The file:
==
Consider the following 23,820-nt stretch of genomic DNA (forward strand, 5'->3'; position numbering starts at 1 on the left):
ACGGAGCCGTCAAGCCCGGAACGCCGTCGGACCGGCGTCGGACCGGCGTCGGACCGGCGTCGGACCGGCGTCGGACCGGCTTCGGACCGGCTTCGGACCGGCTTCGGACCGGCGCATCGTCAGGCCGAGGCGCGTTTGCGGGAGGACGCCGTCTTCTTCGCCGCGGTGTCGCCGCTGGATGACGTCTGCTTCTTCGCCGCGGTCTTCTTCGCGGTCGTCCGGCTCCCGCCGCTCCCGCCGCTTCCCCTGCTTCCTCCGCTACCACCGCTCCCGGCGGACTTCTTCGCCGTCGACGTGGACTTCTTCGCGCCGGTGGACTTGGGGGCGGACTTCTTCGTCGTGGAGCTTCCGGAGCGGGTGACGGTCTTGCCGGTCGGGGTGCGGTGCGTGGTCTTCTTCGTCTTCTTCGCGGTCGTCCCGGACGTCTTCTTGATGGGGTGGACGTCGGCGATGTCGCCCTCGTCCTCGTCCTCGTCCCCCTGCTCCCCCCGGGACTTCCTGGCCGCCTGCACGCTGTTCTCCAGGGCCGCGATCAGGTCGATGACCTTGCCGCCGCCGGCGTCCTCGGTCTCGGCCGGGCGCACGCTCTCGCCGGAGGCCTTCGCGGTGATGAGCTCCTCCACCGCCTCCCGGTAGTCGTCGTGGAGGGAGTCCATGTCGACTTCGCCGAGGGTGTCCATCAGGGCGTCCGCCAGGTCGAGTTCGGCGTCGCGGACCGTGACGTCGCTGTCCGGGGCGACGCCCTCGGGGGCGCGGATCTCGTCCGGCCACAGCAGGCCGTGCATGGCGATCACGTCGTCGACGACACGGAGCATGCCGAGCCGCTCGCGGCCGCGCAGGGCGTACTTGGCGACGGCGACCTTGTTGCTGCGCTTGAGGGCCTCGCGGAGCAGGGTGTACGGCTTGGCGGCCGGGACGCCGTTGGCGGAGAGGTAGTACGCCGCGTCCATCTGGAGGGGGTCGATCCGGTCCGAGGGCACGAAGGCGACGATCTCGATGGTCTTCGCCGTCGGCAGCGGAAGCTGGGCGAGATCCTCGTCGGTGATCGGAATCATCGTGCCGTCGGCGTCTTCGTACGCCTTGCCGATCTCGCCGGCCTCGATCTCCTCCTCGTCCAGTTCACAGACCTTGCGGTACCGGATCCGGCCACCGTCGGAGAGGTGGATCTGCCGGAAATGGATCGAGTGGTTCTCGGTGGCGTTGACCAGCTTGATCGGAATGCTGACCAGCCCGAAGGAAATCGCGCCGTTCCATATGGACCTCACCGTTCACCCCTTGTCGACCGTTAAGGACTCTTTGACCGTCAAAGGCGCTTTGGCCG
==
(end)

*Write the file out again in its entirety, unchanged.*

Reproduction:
Consider the following 23,820-nt stretch of genomic DNA (forward strand, 5'->3'; position numbering starts at 1 on the left):
ACGGAGCCGTCAAGCCCGGAACGCCGTCGGACCGGCGTCGGACCGGCGTCGGACCGGCGTCGGACCGGCGTCGGACCGGCTTCGGACCGGCTTCGGACCGGCTTCGGACCGGCGCATCGTCAGGCCGAGGCGCGTTTGCGGGAGGACGCCGTCTTCTTCGCCGCGGTGTCGCCGCTGGATGACGTCTGCTTCTTCGCCGCGGTCTTCTTCGCGGTCGTCCGGCTCCCGCCGCTCCCGCCGCTTCCCCTGCTTCCTCCGCTACCACCGCTCCCGGCGGACTTCTTCGCCGTCGACGTGGACTTCTTCGCGCCGGTGGACTTGGGGGCGGACTTCTTCGTCGTGGAGCTTCCGGAGCGGGTGACGGTCTTGCCGGTCGGGGTGCGGTGCGTGGTCTTCTTCGTCTTCTTCGCGGTCGTCCCGGACGTCTTCTTGATGGGGTGGACGTCGGCGATGTCGCCCTCGTCCTCGTCCTCGTCCCCCTGCTCCCCCCGGGACTTCCTGGCCGCCTGCACGCTGTTCTCCAGGGCCGCGATCAGGTCGATGACCTTGCCGCCGCCGGCGTCCTCGGTCTCGGCCGGGCGCACGCTCTCGCCGGAGGCCTTCGCGGTGATGAGCTCCTCCACCGCCTCCCGGTAGTCGTCGTGGAGGGAGTCCATGTCGACTTCGCCGAGGGTGTCCATCAGGGCGTCCGCCAGGTCGAGTTCGGCGTCGCGGACCGTGACGTCGCTGTCCGGGGCGACGCCCTCGGGGGCGCGGATCTCGTCCGGCCACAGCAGGCCGTGCATGGCGATCACGTCGTCGACGACACGGAGCATGCCGAGCCGCTCGCGGCCGCGCAGGGCGTACTTGGCGACGGCGACCTTGTTGCTGCGCTTGAGGGCCTCGCGGAGCAGGGTGTACGGCTTGGCGGCCGGGACGCCGTTGGCGGAGAGGTAGTACGCCGCGTCCATCTGGAGGGGGTCGATCCGGTCCGAGGGCACGAAGGCGACGATCTCGATGGTCTTCGCCGTCGGCAGCGGAAGCTGGGCGAGATCCTCGTCGGTGATCGGAATCATCGTGCCGTCGGCGTCTTCGTACGCCTTGCCGATCTCGCCGGCCTCGATCTCCTCCTCGTCCAGTTCACAGACCTTGCGGTACCGGATCCGGCCACCGTCGGAGAGGTGGATCTGCCGGAAATGGATCGAGTGGTTCTCGGTGGCGTTGACCAGCTTGATCGGAATGCTGACCAGCCCGAAGGAAATCGCGCCGTTCCATATGGACCTCACCGTTCACCCCTTGTCGACCGTTAAGGACTCTTTGACCGTCAAAGGCGCTTTGGCCG